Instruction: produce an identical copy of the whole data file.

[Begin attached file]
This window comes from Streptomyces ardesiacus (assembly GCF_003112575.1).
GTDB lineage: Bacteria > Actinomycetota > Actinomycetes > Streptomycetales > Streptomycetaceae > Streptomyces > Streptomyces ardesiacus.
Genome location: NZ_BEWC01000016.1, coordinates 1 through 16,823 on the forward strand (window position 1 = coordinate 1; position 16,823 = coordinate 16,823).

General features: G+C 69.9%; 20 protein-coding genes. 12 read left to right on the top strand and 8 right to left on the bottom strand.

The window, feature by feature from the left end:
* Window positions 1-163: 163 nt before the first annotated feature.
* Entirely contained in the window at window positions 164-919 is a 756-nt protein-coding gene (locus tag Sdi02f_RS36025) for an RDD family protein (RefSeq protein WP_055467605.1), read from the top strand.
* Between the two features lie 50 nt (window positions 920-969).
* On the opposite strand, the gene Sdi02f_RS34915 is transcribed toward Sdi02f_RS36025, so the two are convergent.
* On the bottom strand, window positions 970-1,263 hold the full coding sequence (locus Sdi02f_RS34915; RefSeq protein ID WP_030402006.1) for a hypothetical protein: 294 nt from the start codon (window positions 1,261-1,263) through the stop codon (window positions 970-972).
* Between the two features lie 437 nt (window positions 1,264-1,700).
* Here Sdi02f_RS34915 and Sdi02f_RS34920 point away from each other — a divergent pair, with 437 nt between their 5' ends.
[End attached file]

This window comes from Streptomyces ardesiacus (assembly GCF_003112575.1).
GTDB lineage: Bacteria > Actinomycetota > Actinomycetes > Streptomycetales > Streptomycetaceae > Streptomyces > Streptomyces ardesiacus.
Genome location: NZ_BEWC01000016.1, coordinates 1 through 16,823 on the forward strand (window position 1 = coordinate 1; position 16,823 = coordinate 16,823).

General features: G+C 69.9%; 20 protein-coding genes. 12 read left to right on the top strand and 8 right to left on the bottom strand.

The window, feature by feature from the left end:
* Window positions 1-163: 163 nt before the first annotated feature.
* Entirely contained in the window at window positions 164-919 is a 756-nt protein-coding gene (locus tag Sdi02f_RS36025) for an RDD family protein (RefSeq protein WP_055467605.1), read from the top strand.
* Between the two features lie 50 nt (window positions 920-969).
* On the opposite strand, the gene Sdi02f_RS34915 is transcribed toward Sdi02f_RS36025, so the two are convergent.
* On the bottom strand, window positions 970-1,263 hold the full coding sequence (locus Sdi02f_RS34915; RefSeq protein ID WP_030402006.1) for a hypothetical protein: 294 nt from the start codon (window positions 1,261-1,263) through the stop codon (window positions 970-972).
* Between the two features lie 437 nt (window positions 1,264-1,700).
* Here Sdi02f_RS34915 and Sdi02f_RS34920 point away from each other — a divergent pair, with 437 nt between their 5' ends.